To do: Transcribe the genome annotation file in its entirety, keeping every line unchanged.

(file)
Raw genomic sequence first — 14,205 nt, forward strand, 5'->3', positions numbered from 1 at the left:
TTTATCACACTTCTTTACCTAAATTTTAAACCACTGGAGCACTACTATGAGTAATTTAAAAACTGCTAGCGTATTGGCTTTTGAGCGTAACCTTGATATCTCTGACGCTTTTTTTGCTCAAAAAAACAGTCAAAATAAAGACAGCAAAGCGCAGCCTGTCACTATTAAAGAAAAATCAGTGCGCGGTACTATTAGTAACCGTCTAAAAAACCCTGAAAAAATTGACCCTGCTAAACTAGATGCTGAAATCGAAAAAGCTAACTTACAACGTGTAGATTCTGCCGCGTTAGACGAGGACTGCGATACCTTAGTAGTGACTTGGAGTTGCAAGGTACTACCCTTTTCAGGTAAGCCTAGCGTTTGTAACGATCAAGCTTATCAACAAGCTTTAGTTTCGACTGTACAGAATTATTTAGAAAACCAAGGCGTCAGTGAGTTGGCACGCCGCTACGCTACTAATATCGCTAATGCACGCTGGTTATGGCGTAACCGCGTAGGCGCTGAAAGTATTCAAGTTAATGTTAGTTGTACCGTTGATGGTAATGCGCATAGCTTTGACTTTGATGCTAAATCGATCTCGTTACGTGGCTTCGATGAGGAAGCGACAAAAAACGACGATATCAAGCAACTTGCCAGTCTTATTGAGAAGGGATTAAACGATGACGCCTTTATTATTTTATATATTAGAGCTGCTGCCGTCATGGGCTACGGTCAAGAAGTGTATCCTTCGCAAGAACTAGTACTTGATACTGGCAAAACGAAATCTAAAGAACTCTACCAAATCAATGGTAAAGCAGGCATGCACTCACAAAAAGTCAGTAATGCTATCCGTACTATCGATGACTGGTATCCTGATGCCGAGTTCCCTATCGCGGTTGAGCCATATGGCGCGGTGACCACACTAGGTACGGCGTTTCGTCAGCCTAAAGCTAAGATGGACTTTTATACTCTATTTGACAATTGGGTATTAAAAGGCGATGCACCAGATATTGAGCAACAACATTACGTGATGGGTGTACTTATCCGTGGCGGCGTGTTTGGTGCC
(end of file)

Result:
Raw genomic sequence first — 14,205 nt, forward strand, 5'->3', positions numbered from 1 at the left:
TTTATCACACTTCTTTACCTAAATTTTAAACCACTGGAGCACTACTATGAGTAATTTAAAAACTGCTAGCGTATTGGCTTTTGAGCGTAACCTTGATATCTCTGACGCTTTTTTTGCTCAAAAAAACAGTCAAAATAAAGACAGCAAAGCGCAGCCTGTCACTATTAAAGAAAAATCAGTGCGCGGTACTATTAGTAACCGTCTAAAAAACCCTGAAAAAATTGACCCTGCTAAACTAGATGCTGAAATCGAAAAAGCTAACTTACAACGTGTAGATTCTGCCGCGTTAGACGAGGACTGCGATACCTTAGTAGTGACTTGGAGTTGCAAGGTACTACCCTTTTCAGGTAAGCCTAGCGTTTGTAACGATCAAGCTTATCAACAAGCTTTAGTTTCGACTGTACAGAATTATTTAGAAAACCAAGGCGTCAGTGAGTTGGCACGCCGCTACGCTACTAATATCGCTAATGCACGCTGGTTATGGCGTAACCGCGTAGGCGCTGAAAGTATTCAAGTTAATGTTAGTTGTACCGTTGATGGTAATGCGCATAGCTTTGACTTTGATGCTAAATCGATCTCGTTACGTGGCTTCGATGAGGAAGCGACAAAAAACGACGATATCAAGCAACTTGCCAGTCTTATTGAGAAGGGATTAAACGATGACGCCTTTATTATTTTATATATTAGAGCTGCTGCCGTCATGGGCTACGGTCAAGAAGTGTATCCTTCGCAAGAACTAGTACTTGATACTGGCAAAACGAAATCTAAAGAACTCTACCAAATCAATGGTAAAGCAGGCATGCACTCACAAAAAGTCAGTAATGCTATCCGTACTATCGATGACTGGTATCCTGATGCCGAGTTCCCTATCGCGGTTGAGCCATATGGCGCGGTGACCACACTAGGTACGGCGTTTCGTCAGCCTAAAGCTAAGATGGACTTTTATACTCTATTTGACAATTGGGTATTAAAAGGCGATGCACCAGATATTGAGCAACAACATTACGTGATGGGTGTACTTATCCGTGGCGGCGTGTTTGGTGCC